Andrea Casey jokes if the bowel cancer screening kits Aussies receive in the mail when they turn 50 were wrapped, they might be received more positively.
“Happy birthday, you’re officially old, now go test your poo,” she said.
Bowel cancer is no laughing matter, but testing for the disease was the brunt of the joke at a comedy show at Albury Wodonga Aboriginal Health Service yesterday.
Comedian Denise McGuinness, in partnership with Cancer Council Victoria, has been performing Flushed to the state’s Koori community.
CCV Aboriginal liaison officer Andrea Casey said screening rates in the Indigenous community were 17 percentage points lower than in non-Indigenous people, and the show was hoped to help close that gap.
“Comedy works best in the Aboriginal community to get people engaged – we want them to listen, so this is what we’re doing,” she said.
“We find after the show a lot of people want to know where they can get a kit, or say ‘Is that all it is?’
“Denise is brilliant and lots of people know of her.”
McGuinness was the inaugural Deadly Funny competition winner in 2010 and has also been working with the Victorian Aboriginal Health Service for 20 years.
“I’m trying to balance work, comedy and being a grandmother,” she said.
“Nelly Thomas has been our mentor, and I didn’t think it would kick off from the Deadly show like it did.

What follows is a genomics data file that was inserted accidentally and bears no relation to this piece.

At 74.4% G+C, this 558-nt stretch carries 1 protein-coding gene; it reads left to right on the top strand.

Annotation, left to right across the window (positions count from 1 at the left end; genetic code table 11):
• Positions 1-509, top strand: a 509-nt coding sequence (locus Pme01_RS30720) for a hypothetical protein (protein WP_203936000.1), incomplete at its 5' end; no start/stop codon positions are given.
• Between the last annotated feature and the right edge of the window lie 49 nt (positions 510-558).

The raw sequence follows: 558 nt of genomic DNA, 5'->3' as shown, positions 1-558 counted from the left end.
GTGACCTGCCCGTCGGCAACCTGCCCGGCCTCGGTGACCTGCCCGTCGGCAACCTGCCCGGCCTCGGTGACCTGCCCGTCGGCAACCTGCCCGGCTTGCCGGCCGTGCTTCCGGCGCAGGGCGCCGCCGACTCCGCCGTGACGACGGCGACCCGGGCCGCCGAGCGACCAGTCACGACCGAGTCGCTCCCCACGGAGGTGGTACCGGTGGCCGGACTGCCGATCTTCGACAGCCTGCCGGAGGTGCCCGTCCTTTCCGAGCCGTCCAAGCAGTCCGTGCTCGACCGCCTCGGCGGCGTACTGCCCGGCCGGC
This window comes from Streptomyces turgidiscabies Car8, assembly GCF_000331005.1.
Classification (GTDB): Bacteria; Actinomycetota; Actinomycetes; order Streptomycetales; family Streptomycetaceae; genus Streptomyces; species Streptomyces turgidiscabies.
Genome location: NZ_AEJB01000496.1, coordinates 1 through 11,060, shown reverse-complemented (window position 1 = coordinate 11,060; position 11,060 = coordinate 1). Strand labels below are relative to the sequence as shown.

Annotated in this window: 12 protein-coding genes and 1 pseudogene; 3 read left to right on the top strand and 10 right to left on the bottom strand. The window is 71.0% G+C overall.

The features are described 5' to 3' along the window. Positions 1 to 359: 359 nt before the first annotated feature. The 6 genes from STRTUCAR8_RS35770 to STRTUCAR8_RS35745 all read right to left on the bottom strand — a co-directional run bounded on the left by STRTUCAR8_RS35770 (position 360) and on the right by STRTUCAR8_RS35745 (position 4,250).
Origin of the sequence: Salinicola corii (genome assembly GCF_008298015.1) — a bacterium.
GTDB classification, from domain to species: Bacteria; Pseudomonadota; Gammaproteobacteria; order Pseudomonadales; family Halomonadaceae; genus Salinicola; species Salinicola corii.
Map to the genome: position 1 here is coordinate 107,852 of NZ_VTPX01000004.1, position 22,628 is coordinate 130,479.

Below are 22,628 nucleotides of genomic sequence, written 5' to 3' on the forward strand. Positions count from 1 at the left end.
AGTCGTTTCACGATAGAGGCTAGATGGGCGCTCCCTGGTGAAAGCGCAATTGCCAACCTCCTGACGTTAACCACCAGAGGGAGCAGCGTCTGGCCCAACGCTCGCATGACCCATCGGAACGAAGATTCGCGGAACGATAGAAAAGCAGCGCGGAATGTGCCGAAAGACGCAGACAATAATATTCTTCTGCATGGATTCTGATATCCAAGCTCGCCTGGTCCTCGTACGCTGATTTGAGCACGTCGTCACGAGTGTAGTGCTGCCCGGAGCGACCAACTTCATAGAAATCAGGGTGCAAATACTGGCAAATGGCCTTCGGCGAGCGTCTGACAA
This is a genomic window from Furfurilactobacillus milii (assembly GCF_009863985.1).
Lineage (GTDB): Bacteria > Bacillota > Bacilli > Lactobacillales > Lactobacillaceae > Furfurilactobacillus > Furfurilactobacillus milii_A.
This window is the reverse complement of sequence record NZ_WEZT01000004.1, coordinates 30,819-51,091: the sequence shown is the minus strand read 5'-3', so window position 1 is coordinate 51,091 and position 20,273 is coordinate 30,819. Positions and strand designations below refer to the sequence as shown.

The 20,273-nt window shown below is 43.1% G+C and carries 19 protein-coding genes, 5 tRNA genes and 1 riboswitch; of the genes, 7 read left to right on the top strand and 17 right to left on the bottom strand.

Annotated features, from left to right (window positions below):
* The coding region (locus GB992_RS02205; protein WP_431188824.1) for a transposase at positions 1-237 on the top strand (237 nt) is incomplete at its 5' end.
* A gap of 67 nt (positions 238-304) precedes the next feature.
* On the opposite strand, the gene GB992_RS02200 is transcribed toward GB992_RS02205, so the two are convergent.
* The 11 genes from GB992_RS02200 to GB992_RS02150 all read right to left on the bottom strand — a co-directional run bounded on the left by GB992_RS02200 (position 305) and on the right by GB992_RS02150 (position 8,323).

“The Flushed show puts Aboriginal people at ease – we have a sense of humour we connect over, and I adapt the show to the audience.
“Bowel cancer is very treatable if found early – at work, we tested a group and four came back positive and they didn't know.
“Even if one person does the test, I’ll be happy, and it’s good meeting the mob.”
Ms Casey said 90 per cent of cases can be cured if detected early, but 80 Australians die of bowel cancer every week.
“Once you see how easy the kit is, it’s not as daunting,” she said.
“People think they’re going to have to touch their poo – they think back to the old days where you had to put it in a container for the test.
“Whereas with this, you only need a piece the size of a grain of rice, the rest is flushed away, and you never touch it.
“The screening is looking for microscopic amounts of blood, before anybody has symptoms, so if that’s found the chances are the cancer is so early on it’s going to be treated successfully.
“It’s simple, clean and effective.”
People can call the National Bowel Cancer Screening Program Info-line on 1800 118 868 to find out when they will receive a free test.